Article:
Because there are so few ingredients going into Pecan Snowballs, it’s important to make sure you use the best quality you can. For me that meant using Kerrygold butter, i.e. a rich butter from Ireland. (Side note: If you want to see the difference between that and regular grocery store butter, check out the Great Butter Battle Bake-Off I conducted for a blog post I wrote for OutlanderCast.com about shortbread). Also, I used real vanilla extract and toasted the nuts in the oven to accentuate their flavor. All these details add up, and you’ll really notice the difference.
Let’s head to the kitchen!
Toasted Pecan Snowballs
Adapted from Sally’s Baking Addiction
- 1 cup (230g) unsalted butter, softened to room temperature
- 2 cups (8oz, 240g) confectioners’ sugar, divided
- 2 teaspoons pure vanilla extract
- 2 and 1/4 cups (281g) all-purpose flour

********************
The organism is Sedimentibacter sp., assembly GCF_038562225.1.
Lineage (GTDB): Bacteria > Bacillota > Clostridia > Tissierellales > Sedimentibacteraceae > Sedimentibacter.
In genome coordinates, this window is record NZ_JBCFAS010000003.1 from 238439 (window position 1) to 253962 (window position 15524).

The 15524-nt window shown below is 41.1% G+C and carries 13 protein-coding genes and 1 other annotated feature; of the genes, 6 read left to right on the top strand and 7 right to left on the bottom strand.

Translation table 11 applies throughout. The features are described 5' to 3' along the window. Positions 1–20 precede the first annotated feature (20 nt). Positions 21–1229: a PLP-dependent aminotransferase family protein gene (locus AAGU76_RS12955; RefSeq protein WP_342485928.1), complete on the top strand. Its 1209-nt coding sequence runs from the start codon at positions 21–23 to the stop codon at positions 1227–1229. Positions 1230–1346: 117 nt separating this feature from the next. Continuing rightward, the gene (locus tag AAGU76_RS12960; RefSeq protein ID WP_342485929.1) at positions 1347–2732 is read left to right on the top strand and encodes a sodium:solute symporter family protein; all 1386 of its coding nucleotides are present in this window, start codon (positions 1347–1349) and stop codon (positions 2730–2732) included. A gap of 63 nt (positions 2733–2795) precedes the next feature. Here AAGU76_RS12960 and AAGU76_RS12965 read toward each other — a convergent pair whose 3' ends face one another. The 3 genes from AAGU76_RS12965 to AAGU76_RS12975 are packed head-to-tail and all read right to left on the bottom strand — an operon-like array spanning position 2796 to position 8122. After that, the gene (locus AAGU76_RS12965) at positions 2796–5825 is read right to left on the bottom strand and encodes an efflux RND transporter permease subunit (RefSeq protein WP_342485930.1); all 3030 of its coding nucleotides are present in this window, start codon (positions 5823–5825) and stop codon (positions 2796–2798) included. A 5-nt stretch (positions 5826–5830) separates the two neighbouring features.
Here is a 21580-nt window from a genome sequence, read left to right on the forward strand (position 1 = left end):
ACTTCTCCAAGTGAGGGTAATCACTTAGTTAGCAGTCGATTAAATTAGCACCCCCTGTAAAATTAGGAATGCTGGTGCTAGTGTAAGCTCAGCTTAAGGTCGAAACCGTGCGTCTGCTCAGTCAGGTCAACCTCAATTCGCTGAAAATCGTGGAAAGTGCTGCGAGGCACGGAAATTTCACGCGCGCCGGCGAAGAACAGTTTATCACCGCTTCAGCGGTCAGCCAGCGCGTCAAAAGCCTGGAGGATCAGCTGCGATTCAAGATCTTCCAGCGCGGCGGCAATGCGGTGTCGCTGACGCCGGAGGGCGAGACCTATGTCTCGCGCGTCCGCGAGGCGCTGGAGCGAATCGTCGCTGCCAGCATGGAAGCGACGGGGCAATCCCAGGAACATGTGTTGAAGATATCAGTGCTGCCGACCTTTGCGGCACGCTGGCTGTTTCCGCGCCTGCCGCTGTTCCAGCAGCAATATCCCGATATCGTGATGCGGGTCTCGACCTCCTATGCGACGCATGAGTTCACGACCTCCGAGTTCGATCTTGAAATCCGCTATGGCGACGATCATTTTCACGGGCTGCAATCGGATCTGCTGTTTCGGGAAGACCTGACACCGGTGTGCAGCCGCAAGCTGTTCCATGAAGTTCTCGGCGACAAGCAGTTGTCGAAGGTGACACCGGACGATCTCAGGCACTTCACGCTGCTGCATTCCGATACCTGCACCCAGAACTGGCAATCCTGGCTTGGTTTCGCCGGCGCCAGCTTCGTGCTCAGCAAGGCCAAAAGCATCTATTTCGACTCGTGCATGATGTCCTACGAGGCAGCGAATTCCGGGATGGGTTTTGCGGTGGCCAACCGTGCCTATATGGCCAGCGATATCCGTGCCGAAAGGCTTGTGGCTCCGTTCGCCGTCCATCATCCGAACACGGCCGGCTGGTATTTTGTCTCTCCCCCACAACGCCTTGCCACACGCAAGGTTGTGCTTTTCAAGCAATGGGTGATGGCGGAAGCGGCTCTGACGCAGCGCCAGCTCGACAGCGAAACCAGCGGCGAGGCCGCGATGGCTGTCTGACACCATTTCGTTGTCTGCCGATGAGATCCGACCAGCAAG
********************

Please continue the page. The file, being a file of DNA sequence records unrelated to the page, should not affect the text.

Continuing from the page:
- 1 cup (125g) finely chopped and toasted pecans
- In a large bowl using a hand-held mixer or stand mixer fitted with a paddle attachment, beat the butter for 1 minute on medium speed until completely smooth and creamy. Add 3/4 cup (3oz, 85g) confectioners’ sugar and beat on medium high speed until combined and creamy-looking. Scrape down the sides and bottom of the bowl as needed. Next, beat in the vanilla extract on medium-high speed until combined. Switch to low speed and slowly add the flour. The dough will look dry and you may not think the flour will fully combine. Once all of the flour is added, turn the mixer up to high speed. The dough will come together. Finally, beat in the pecans.